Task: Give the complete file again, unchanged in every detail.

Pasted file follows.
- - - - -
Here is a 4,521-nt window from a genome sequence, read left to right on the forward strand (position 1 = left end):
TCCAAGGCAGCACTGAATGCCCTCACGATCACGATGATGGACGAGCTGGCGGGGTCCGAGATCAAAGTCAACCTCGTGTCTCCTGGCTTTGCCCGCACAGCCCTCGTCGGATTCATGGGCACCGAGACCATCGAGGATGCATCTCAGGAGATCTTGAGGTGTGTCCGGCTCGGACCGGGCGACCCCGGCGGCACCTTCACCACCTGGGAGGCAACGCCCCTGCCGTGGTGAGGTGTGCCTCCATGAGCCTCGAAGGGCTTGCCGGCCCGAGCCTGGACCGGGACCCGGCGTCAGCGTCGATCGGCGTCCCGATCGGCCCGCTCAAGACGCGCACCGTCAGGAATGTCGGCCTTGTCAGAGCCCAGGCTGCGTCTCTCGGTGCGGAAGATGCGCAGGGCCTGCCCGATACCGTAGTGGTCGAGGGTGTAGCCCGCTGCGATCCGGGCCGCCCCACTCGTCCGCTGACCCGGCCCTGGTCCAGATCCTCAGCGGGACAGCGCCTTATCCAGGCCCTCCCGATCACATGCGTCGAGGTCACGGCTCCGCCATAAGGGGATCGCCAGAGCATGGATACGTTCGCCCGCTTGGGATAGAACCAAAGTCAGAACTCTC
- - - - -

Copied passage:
Here is a 4,521-nt window from a genome sequence, read left to right on the forward strand (position 1 = left end):
TCCAAGGCAGCACTGAATGCCCTCACGATCACGATGATGGACGAGCTGGCGGGGTCCGAGATCAAAGTCAACCTCGTGTCTCCTGGCTTTGCCCGCACAGCCCTCGTCGGATTCATGGGCACCGAGACCATCGAGGATGCATCTCAGGAGATCTTGAGGTGTGTCCGGCTCGGACCGGGCGACCCCGGCGGCACCTTCACCACCTGGGAGGCAACGCCCCTGCCGTGGTGAGGTGTGCCTCCATGAGCCTCGAAGGGCTTGCCGGCCCGAGCCTGGACCGGGACCCGGCGTCAGCGTCGATCGGCGTCCCGATCGGCCCGCTCAAGACGCGCACCGTCAGGAATGTCGGCCTTGTCAGAGCCCAGGCTGCGTCTCTCGGTGCGGAAGATGCGCAGGGCCTGCCCGATACCGTAGTGGTCGAGGGTGTAGCCCGCTGCGATCCGGGCCGCCCCACTCGTCCGCTGACCCGGCCCTGGTCCAGATCCTCAGCGGGACAGCGCCTTATCCAGGCCCTCCCGATCACATGCGTCGAGGTCACGGCTCCGCCATAAGGGGATCGCCAGAGCATGGATACGTTCGCCCGCTTGGGATAGAACCAAAGTCAGAACTCTC